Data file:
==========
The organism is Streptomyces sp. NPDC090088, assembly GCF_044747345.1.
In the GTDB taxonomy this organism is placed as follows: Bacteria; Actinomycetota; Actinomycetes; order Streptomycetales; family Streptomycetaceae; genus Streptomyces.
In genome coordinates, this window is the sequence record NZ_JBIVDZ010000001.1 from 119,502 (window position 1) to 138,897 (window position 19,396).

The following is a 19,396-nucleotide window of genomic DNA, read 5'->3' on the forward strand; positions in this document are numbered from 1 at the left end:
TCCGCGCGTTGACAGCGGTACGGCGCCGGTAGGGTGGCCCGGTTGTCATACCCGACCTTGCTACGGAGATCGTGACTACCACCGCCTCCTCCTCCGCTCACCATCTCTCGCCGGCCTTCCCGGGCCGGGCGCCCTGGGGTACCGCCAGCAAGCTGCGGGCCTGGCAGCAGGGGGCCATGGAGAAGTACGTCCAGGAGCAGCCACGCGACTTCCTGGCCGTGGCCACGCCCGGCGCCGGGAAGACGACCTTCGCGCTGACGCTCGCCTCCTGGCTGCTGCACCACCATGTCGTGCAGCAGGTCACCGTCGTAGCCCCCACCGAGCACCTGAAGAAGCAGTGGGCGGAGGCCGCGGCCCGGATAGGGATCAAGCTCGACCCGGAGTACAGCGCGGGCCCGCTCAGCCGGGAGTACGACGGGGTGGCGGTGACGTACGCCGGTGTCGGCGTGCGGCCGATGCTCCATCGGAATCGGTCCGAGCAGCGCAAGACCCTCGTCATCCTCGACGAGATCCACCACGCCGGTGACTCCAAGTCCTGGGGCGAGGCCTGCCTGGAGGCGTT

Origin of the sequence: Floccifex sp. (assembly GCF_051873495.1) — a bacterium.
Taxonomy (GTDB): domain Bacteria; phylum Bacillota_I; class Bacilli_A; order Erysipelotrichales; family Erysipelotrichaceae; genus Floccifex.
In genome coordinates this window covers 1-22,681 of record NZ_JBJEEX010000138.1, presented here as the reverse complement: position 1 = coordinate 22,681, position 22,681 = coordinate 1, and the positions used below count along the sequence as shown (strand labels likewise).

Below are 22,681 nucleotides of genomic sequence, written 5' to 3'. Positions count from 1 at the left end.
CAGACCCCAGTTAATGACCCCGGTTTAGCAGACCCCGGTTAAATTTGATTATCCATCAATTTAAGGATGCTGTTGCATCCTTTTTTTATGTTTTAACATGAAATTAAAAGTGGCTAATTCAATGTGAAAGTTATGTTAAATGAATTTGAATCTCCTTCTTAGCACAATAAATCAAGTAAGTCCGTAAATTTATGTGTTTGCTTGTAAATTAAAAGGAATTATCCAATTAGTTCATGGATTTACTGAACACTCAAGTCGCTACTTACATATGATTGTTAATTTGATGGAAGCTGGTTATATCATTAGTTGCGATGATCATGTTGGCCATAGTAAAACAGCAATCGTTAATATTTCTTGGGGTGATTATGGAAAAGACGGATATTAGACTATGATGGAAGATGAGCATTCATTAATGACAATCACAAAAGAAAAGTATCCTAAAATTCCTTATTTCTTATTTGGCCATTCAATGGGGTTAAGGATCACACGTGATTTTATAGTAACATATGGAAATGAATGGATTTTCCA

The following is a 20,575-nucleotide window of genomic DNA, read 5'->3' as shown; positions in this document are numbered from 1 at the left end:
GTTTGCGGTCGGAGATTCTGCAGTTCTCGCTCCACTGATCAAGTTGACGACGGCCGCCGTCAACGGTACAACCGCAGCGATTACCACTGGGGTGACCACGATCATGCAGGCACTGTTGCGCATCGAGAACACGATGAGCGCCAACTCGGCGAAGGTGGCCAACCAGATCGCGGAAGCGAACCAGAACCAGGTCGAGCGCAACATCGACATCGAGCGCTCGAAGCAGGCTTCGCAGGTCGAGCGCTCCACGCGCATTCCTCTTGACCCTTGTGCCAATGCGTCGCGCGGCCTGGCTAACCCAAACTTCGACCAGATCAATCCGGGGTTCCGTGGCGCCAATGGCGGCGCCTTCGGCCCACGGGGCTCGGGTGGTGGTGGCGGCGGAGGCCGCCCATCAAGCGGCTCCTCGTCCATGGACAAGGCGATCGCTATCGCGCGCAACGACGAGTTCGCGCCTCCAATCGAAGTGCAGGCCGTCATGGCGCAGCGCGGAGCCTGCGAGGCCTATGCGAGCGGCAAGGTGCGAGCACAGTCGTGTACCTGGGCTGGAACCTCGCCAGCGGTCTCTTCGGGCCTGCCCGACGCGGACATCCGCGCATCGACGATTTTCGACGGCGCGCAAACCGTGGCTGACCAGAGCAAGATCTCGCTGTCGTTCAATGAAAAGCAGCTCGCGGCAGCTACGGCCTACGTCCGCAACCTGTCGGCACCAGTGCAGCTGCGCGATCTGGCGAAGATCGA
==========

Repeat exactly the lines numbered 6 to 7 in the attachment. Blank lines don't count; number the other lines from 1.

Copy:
Origin of the sequence: Floccifex sp. (assembly GCF_051873495.1) — a bacterium.
Taxonomy (GTDB): domain Bacteria; phylum Bacillota_I; class Bacilli_A; order Erysipelotrichales; family Erysipelotrichaceae; genus Floccifex.